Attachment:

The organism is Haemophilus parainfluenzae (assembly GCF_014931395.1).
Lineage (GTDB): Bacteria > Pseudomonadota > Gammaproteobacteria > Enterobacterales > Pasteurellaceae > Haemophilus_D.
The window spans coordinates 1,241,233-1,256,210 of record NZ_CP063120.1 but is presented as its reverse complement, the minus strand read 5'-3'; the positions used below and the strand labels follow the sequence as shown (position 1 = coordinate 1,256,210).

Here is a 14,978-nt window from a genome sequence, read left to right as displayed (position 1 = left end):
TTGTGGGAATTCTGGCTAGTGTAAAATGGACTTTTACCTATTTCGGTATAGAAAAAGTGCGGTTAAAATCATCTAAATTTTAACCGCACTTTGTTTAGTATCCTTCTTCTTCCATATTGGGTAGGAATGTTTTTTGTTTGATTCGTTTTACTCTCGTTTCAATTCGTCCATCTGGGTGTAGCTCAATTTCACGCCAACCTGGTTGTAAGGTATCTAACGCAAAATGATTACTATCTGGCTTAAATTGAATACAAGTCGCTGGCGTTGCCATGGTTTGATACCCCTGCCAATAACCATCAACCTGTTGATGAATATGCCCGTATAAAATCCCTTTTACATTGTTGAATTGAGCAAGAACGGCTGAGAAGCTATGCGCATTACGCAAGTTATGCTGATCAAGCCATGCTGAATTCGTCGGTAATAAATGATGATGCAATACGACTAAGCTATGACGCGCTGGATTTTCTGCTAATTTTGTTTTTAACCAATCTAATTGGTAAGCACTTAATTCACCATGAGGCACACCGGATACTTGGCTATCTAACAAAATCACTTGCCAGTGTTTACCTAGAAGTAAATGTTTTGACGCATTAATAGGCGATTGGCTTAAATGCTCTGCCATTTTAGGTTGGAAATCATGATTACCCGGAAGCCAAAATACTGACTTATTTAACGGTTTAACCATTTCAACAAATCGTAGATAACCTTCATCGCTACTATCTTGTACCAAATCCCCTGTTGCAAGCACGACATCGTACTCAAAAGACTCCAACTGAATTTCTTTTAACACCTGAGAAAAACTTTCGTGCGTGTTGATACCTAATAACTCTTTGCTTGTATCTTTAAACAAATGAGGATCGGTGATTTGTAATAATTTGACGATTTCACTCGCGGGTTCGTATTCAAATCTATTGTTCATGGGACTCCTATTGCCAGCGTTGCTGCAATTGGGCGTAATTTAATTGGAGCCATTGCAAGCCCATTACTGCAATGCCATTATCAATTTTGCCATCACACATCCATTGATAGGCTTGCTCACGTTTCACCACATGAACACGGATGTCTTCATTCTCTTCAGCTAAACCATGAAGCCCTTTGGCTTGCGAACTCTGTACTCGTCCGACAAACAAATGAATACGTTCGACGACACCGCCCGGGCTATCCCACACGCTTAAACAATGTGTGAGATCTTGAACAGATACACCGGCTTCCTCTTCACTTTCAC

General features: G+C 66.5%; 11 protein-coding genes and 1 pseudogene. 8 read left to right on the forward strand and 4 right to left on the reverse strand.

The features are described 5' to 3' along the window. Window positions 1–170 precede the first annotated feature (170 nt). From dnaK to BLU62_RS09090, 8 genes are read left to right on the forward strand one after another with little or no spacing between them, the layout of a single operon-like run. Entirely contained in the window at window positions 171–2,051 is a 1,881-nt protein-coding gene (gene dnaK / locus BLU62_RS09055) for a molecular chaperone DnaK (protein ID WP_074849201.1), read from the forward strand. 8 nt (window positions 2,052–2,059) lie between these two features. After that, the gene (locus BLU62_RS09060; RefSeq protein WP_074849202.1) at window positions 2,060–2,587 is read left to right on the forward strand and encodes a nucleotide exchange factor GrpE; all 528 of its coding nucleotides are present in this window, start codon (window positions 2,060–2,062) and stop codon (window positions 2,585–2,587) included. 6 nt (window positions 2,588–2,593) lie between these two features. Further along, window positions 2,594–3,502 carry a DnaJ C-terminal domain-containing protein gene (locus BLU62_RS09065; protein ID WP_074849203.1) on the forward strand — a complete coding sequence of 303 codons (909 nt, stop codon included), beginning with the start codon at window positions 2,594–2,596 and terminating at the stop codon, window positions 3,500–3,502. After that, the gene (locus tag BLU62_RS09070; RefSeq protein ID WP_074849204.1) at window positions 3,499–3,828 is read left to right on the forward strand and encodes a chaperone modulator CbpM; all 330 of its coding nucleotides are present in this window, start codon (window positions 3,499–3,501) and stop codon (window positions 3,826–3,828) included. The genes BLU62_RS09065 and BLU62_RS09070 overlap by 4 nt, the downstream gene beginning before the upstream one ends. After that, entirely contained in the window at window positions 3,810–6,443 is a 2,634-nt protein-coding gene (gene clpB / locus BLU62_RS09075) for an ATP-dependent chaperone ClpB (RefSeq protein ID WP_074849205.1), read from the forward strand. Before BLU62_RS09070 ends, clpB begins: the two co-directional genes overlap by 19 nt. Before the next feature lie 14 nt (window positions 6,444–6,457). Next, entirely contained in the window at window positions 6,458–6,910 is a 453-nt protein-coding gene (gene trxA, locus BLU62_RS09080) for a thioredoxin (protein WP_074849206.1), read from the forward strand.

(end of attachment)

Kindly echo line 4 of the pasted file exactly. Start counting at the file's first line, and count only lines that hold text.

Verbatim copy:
Here is a 14,978-nt window from a genome sequence, read left to right as displayed (position 1 = left end):